These segments, known as copy number variations (CNVs), play an important role, acting rather like a control valve over genes, which make the body's all-important proteins. If CNVs are missing or duplicated, they can alter the dosage of genes by 50 percent, up or down.
"We've known for many years that ADHD may well be genetic because it tends to run in families in many instances. What's really exciting is that we've found the first direct genetic link," said Anita Thapar, a professor of neuropsychiatric genetics at Cardiff University, Wales.
Even more intriguing is the discovery that these CNVs appear to cluster in key areas, notably in Chromosome 16, that overlap with regions implicated in autism and schizophrenia -- two other enigmatic, but now firmly acknowledged, brain disorders.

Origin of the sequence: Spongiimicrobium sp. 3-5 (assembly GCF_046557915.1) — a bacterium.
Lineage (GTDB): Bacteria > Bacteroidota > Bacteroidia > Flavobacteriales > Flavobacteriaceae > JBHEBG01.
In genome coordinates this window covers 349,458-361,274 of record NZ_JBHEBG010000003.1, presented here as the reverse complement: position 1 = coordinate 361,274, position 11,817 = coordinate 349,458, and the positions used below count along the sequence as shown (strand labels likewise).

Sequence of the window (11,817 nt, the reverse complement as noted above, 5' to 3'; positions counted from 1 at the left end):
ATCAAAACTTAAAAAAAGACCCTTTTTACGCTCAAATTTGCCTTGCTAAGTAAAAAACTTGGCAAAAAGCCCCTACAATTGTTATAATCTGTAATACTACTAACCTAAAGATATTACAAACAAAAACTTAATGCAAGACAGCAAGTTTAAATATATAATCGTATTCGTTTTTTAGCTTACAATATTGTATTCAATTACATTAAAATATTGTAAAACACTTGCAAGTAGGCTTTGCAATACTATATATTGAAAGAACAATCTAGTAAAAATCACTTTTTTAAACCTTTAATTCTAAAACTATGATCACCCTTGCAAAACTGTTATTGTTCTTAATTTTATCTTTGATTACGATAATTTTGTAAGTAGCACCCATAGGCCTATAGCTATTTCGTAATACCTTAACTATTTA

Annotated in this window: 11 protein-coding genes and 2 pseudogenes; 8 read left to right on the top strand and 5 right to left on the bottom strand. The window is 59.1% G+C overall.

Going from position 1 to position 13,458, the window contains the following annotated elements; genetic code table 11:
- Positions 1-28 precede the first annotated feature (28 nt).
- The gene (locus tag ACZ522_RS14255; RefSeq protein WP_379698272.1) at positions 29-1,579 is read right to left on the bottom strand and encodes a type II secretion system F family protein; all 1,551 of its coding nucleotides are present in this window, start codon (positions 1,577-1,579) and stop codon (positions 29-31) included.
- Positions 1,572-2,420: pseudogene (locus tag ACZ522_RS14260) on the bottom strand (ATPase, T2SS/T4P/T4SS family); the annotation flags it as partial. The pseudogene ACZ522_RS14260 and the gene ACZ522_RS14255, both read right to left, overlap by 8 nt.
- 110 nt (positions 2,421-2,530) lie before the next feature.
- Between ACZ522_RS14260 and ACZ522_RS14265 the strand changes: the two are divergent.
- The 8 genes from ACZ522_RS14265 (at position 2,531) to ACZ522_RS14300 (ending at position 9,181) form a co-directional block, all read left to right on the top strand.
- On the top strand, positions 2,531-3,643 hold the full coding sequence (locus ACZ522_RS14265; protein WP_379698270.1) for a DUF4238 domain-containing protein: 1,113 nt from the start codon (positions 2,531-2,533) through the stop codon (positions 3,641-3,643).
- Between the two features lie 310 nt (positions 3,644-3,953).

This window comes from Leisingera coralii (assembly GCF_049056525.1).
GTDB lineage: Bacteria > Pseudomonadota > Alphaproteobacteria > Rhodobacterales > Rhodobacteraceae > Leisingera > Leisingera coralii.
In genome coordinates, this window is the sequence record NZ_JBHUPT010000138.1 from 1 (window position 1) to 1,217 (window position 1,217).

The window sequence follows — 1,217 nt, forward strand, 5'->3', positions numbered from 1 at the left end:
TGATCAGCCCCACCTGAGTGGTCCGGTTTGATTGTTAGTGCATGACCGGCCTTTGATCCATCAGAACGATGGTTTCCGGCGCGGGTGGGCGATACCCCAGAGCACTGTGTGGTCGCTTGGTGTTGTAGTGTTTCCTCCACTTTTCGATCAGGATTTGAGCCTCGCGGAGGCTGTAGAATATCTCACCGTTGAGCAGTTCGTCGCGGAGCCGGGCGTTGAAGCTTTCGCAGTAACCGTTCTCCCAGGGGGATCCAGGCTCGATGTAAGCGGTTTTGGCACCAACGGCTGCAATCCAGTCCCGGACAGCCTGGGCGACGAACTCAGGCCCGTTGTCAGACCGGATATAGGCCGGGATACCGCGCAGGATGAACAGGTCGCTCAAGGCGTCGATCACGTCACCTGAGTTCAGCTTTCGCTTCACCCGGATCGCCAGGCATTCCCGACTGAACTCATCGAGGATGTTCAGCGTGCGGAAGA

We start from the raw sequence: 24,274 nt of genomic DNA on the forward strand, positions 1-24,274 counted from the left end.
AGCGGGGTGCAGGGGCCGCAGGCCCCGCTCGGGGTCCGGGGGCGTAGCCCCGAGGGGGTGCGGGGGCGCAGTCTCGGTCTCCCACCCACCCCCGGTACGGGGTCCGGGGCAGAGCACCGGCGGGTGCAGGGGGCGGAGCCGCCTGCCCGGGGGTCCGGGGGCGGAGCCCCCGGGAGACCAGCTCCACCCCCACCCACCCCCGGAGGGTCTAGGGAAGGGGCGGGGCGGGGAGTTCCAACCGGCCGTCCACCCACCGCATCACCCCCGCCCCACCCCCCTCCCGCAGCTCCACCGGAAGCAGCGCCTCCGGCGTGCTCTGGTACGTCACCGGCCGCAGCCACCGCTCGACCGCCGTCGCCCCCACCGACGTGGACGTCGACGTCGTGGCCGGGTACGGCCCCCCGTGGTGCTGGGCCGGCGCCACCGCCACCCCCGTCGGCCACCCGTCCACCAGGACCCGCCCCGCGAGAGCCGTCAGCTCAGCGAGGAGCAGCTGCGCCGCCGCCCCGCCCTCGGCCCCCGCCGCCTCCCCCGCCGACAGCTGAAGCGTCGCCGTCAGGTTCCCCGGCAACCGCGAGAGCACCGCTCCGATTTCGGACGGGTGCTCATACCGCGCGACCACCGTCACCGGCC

"ADHD can be stigmatizing because there's a lot of public misunderstanding about it," Thapar said in a press conference webcast from London.
"For example, some people say it's not a real disorder or it's the result of bad parenting, and parents and children can encounter much stigma because of this. So finding this direct genetic link to ADHD should help clear this misunderstanding and address this stigma."